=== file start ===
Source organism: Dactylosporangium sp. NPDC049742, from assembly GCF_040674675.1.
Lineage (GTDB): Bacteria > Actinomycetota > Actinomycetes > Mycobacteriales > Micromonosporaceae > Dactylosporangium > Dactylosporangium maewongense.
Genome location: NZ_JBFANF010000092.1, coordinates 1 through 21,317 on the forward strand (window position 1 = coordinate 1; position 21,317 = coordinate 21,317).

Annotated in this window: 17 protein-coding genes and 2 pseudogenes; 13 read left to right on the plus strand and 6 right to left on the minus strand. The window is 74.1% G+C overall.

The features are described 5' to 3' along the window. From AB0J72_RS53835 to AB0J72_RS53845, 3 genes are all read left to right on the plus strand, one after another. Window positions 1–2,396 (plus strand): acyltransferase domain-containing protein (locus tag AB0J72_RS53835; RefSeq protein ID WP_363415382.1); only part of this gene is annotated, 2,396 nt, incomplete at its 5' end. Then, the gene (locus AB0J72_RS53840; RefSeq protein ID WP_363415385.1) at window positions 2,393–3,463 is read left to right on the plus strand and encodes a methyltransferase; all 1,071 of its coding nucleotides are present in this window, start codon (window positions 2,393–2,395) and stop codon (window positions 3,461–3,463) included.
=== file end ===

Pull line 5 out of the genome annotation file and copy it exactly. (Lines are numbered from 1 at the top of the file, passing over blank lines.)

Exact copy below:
The features are described 5' to 3' along the window. From AB0J72_RS53835 to AB0J72_RS53845, 3 genes are all read left to right on the plus strand, one after another. Window positions 1–2,396 (plus strand): acyltransferase domain-containing protein (locus tag AB0J72_RS53835; RefSeq protein ID WP_363415382.1); only part of this gene is annotated, 2,396 nt, incomplete at its 5' end. Then, the gene (locus AB0J72_RS53840; RefSeq protein ID WP_363415385.1) at window positions 2,393–3,463 is read left to right on the plus strand and encodes a methyltransferase; all 1,071 of its coding nucleotides are present in this window, start codon (window positions 2,393–2,395) and stop codon (window positions 3,461–3,463) included.